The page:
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“Words Matter: How Federal Reserve Communications Impact Financial Markets”

Emerging Scholars Honorable Mention Raul Tadle, PhD Candidate, UCSC
  • “Words Matter: How Federal Reserve Communications Impact Financial Markets”
  • 2017-04-27T12:00:00-07:00
  • 2017-04-27T13:00:00-07:00
  • Emerging Scholars Honorable Mention Raul Tadle, PhD Candidate, UCSC
When
Apr 27, 2017 from 12:00 PM to 01:00 PM (America/Los_Angeles / UTC-700)
Where
1130 K Street, Room LL3
Contact Name
Contact Phone
916-445-5161
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Emerging Scholar Award for Excellence in Research and Public Policy, Honorable Mention

Since 2005, the Federal Open Market Committee (FOMC), the main Federal Reserve committee, has regularly released its minutes three weeks after its meetings. These include meeting discussions as well as the FOMC members’ outlook about the economy. Raul assigns an index to FOMC minutes in order to determine if the sentiments obtained from the information therein can be classified as hawkish (analogous to improving economic conditions and stronger inflationary pressures) or dovish (related to deteriorating economic outlook and subdued price changes). He compares the sentiments of the discussions in the minutes to the sentiments of information in corresponding FOMC statements released immediately after the meetings and calculate the surprise component of the relative sentiments. He then evaluates how this news shock in the minutes impacts broad equity and real estate investment trust indices, as well as the exchange rate valuation of different world currencies against the U.S. Dollar.  His findings indicate that financial assets respond to the minutes based on the type of news shock they contain and that financial markets react more significantly after the Federal Open Market Committee’s date-based policy guidance period is implemented.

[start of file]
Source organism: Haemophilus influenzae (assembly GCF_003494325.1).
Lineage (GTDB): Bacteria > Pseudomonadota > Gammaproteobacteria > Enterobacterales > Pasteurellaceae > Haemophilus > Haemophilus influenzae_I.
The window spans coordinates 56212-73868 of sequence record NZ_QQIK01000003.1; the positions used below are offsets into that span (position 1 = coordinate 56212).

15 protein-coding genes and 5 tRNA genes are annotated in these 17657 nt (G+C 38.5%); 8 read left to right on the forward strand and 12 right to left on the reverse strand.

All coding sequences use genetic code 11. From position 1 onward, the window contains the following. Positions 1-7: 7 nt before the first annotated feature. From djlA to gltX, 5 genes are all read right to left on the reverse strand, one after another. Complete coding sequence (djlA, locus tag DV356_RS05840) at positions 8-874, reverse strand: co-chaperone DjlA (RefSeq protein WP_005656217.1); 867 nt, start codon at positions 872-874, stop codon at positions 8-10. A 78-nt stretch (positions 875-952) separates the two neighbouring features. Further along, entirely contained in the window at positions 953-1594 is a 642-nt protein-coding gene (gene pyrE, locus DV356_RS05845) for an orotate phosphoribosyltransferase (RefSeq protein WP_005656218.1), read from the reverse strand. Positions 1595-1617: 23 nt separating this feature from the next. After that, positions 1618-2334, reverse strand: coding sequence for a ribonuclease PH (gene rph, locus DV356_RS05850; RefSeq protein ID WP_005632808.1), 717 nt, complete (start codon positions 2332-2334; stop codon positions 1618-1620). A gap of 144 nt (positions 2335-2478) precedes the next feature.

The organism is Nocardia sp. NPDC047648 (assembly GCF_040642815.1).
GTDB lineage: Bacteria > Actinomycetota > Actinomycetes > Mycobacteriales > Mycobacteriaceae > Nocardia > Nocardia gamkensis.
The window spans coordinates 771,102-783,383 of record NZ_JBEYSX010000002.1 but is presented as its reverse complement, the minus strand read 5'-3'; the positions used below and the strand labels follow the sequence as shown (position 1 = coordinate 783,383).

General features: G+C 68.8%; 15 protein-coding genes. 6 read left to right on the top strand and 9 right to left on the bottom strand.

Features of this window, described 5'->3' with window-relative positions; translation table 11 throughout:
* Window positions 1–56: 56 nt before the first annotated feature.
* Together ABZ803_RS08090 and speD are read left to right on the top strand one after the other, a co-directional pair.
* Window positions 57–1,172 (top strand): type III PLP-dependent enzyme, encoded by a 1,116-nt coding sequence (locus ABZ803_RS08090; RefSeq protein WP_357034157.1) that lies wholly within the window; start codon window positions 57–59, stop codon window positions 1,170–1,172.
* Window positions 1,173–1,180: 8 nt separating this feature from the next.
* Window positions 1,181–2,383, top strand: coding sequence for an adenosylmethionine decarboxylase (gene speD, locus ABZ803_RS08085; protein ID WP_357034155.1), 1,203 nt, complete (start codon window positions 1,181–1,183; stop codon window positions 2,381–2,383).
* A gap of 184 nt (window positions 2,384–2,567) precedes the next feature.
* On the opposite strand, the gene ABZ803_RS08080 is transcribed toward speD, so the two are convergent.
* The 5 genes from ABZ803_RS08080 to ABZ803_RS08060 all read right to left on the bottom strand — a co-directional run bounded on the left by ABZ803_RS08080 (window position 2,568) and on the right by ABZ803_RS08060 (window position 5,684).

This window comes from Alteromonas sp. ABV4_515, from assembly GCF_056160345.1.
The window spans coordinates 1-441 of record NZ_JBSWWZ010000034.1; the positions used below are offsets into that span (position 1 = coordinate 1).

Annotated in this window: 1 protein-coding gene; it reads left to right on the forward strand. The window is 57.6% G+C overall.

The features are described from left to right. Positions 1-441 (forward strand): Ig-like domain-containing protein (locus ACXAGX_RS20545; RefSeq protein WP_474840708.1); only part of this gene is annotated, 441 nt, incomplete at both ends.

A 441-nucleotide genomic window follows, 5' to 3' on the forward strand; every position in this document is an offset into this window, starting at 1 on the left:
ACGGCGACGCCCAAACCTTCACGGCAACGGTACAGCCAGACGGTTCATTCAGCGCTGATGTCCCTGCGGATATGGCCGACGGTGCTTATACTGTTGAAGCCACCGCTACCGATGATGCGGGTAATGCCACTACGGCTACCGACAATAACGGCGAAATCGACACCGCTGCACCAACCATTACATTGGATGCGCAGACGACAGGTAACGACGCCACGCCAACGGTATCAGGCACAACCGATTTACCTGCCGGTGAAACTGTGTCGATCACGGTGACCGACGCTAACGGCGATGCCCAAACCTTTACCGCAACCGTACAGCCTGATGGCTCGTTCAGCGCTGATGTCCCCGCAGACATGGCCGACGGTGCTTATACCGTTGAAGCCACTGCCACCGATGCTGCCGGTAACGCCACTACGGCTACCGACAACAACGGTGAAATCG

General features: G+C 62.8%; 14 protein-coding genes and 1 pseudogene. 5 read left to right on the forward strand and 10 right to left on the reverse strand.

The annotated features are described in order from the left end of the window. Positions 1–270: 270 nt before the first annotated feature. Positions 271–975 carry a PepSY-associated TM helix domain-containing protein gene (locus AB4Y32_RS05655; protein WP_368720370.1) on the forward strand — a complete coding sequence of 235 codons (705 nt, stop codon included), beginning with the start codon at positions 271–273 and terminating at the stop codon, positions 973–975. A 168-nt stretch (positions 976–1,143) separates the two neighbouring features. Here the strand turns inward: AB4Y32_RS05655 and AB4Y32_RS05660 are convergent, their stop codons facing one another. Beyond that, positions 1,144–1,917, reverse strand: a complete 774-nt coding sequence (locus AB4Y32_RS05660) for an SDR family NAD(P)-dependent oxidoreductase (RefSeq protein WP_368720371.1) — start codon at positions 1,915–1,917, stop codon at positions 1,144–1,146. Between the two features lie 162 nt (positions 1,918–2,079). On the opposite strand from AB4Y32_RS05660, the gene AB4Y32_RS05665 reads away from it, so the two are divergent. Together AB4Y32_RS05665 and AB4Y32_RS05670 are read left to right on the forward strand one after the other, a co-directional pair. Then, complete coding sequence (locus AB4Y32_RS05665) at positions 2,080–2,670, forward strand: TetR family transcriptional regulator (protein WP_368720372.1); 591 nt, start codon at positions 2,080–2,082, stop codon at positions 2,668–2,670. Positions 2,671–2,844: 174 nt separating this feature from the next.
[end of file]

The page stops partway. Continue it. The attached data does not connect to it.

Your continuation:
Raul Tadle is a Ph.D. Candidate in Economics at the University of California, Santa Cruz who specializes in macroeconomics, monetary policy, and finance. He examines Federal Reserve communication strategies, particularly the meeting documents, and evaluates their impacts on financial markets. He aims to study the effects of Federal Open Market Committee communication on the real economy and to determine if this impact is widespread or limited to a subsection of households and firms.

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